(BIVN) – Hurricane Fernanda is gaining strength 2,360 miles east southeast of Hilo, and is maintaining a course for the Central North Pacific.
“It is too early to know what effects, if any, Hurricane Fernanda will have on our island or state,” a Hawaii County Civil Defense message stated at 3 p.m. Friday. “You are assured, this system will be monitored. Should any threat develop, you will be informed.”
Fernanda, presently a Category Four hurricane, is still expected to strengthen over the weekend before starting to weaken early next week.
From the 5pm HST National Weather Service discussion:
Fernanda continues to have a very impressive appearance in satellite imagery, with a 10 n mi wide eye well embedded in a symmetric central dense overcast. The hurricane also has good outflow in all directions and outer convective bands in all quadrants except the northwest. Subjective satellite intensity estimates from TAFB and SAB are now 127 kt, and recent estimates from the CIMSS Advanced Dvorak Technique are now 120 kt. Based mainly on these data, the initial intensity is increased to 125 kt.
The initial motion is now 270/10. The track forecast philosophy remains the same as earlier, as a mid-level subtropical ridge to the north of Fernanda should induce a generally west-northwestward track for the next several days. Some decrease in forward speed is likely late in the forecast period when the tropical cyclone nears a weakness in the ridge. The new track forecast is almost identical to the previous forecast and lies near the various consensus models.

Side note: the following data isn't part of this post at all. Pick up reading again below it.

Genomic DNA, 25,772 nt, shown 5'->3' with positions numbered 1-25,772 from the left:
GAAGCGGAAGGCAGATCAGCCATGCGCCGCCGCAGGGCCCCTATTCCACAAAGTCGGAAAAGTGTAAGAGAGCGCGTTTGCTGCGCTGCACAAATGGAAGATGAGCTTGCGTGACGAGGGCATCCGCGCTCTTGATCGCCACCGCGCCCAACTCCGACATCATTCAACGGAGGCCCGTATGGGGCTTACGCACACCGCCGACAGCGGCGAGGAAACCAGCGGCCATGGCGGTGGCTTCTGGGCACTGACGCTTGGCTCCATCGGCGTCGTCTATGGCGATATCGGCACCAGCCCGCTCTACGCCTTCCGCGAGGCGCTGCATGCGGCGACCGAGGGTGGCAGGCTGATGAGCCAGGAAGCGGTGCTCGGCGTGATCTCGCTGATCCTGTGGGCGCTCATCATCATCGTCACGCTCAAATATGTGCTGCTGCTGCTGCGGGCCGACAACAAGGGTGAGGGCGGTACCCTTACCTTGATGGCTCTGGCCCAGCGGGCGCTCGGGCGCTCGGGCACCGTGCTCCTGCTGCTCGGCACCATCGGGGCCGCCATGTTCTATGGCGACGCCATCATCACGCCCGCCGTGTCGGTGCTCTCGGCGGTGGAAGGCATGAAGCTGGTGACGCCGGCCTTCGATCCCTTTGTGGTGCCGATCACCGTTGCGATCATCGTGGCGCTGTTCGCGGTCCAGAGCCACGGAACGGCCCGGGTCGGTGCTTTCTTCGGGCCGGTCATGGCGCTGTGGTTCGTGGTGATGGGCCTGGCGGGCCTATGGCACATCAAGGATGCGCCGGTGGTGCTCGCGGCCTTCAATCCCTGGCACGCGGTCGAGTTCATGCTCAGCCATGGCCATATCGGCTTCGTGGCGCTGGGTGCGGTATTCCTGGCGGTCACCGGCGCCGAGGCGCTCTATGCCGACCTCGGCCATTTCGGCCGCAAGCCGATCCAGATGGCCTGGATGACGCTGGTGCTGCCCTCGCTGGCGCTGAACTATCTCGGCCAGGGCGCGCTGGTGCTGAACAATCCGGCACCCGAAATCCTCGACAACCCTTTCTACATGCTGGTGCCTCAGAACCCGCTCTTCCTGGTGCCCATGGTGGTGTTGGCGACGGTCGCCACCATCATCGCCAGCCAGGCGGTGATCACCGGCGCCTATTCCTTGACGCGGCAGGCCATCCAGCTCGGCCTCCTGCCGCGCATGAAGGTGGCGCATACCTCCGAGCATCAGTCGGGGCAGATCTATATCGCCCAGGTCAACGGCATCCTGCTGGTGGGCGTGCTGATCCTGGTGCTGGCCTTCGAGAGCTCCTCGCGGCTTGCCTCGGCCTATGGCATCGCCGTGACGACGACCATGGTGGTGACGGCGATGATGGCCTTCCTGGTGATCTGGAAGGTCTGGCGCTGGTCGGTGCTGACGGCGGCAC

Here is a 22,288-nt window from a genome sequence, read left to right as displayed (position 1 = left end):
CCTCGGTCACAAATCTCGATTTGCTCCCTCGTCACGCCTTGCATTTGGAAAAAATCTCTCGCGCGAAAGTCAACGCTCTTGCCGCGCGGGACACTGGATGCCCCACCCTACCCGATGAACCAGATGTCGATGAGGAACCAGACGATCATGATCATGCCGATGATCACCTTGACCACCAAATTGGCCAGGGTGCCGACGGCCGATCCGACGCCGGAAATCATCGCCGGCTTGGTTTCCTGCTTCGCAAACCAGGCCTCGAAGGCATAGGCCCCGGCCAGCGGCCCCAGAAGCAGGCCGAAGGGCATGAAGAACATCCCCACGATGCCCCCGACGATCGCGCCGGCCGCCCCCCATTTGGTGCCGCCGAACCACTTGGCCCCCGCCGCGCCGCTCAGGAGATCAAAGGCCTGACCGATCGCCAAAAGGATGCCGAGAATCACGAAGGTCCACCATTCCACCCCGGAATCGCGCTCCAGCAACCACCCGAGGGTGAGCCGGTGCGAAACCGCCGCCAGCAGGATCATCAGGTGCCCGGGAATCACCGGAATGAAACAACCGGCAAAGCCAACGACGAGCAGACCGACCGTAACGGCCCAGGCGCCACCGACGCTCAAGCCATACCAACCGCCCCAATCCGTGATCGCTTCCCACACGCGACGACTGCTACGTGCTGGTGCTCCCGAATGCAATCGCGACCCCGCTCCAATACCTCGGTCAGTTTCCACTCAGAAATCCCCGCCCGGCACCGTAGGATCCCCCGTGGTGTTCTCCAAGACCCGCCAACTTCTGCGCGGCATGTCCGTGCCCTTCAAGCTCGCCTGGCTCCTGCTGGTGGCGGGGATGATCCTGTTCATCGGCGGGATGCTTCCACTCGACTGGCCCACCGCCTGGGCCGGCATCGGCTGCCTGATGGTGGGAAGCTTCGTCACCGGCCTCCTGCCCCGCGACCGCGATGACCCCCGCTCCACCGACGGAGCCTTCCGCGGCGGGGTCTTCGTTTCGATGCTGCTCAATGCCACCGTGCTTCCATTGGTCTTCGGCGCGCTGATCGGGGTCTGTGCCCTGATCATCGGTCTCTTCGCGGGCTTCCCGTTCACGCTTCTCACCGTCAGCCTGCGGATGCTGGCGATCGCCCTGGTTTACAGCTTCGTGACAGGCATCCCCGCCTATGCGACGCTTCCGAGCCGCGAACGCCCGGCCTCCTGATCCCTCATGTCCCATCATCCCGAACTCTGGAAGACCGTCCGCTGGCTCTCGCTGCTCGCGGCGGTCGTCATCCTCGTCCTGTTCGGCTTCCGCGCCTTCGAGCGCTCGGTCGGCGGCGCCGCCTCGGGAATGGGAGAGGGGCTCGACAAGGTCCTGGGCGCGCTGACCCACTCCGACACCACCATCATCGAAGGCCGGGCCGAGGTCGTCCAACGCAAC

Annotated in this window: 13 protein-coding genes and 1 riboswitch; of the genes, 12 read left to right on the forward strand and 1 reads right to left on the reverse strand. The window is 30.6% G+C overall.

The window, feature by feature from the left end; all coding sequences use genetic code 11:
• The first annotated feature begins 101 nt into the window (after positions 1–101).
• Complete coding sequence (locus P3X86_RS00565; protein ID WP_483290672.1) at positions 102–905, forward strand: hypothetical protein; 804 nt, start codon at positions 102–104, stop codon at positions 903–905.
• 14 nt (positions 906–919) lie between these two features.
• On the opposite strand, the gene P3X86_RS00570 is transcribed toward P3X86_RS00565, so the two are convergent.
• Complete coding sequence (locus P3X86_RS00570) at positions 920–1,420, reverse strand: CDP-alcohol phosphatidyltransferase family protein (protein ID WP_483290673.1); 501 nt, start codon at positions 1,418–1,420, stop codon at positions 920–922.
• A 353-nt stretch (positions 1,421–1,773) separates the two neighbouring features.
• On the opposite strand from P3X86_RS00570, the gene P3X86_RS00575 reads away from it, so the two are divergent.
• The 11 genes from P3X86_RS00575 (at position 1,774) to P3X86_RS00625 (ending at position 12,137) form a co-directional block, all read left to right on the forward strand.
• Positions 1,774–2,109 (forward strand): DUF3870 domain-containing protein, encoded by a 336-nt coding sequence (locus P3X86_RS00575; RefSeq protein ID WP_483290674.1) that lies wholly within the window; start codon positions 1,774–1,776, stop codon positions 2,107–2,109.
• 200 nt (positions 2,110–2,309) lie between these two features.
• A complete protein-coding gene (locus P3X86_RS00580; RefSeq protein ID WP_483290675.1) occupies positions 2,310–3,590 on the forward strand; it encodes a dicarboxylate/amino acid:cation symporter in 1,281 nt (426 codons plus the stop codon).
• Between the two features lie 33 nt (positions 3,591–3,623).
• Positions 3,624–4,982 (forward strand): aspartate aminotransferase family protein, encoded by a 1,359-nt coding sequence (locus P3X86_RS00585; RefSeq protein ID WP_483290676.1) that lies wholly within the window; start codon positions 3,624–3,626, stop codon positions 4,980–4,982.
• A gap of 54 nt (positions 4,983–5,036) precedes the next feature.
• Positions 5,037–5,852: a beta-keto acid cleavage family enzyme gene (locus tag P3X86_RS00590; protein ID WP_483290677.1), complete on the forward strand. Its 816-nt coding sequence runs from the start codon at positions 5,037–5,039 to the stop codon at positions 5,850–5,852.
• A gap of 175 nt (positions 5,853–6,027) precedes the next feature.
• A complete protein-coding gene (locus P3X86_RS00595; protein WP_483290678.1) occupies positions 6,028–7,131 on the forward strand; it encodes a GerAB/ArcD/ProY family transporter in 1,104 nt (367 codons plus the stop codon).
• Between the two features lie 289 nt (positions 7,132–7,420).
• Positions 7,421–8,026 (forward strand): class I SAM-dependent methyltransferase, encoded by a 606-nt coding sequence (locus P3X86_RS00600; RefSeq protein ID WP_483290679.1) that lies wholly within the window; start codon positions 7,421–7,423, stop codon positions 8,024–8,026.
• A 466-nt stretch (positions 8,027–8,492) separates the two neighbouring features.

Recent microwave imagery indicates rainbands about 30-40 n mi from the center that are likely the start of an outer eyewall and an eyewall replacement cycle that will end the current intensification. The new intensity forecast allows for 6-12 h more strengthening before this happens. From 12-48 h, Fernanda should remain in a low shear environment over very warm sea surface temperatures. The intensity forecast calls for a slow weakening during this time as a reflection of the guidance. However, fluctuations in intensity caused by eyewall cycles are likely to occur, and it would not be surprising if a second round of strengthening occurs if a cycle can finish before Fernanda leaves the very warm water. After 48 h, the hurricane will move over decreasing sea surface temperatures, and this should result in a steady weakening. Overall, the new intensity forecast lies at or above the upper edge of the intensity guidance.
FORECAST POSITIONS AND MAX WINDS
INIT 15/0300Z 10.7N 120.8W 125 KT 145 MPH
12H 15/1200Z 11.0N 122.5W 135 KT 155 MPH
24H 16/0000Z 11.6N 124.9W 130 KT 150 MPH
36H 16/1200Z 12.2N 127.3W 130 KT 150 MPH
48H 17/0000Z 12.8N 129.5W 125 KT 145 MPH
72H 18/0000Z 14.5N 133.5W 105 KT 120 MPH
96H 19/0000Z 16.0N 137.0W 80 KT 90 MPH
120H 20/0000Z 17.0N 140.0W 60 KT 70 MPH
by Big Island Video News
PACIFIC OCEAN - Category four Hurricane Fernanda could get even stronger as it heads towards the Central North Pacific.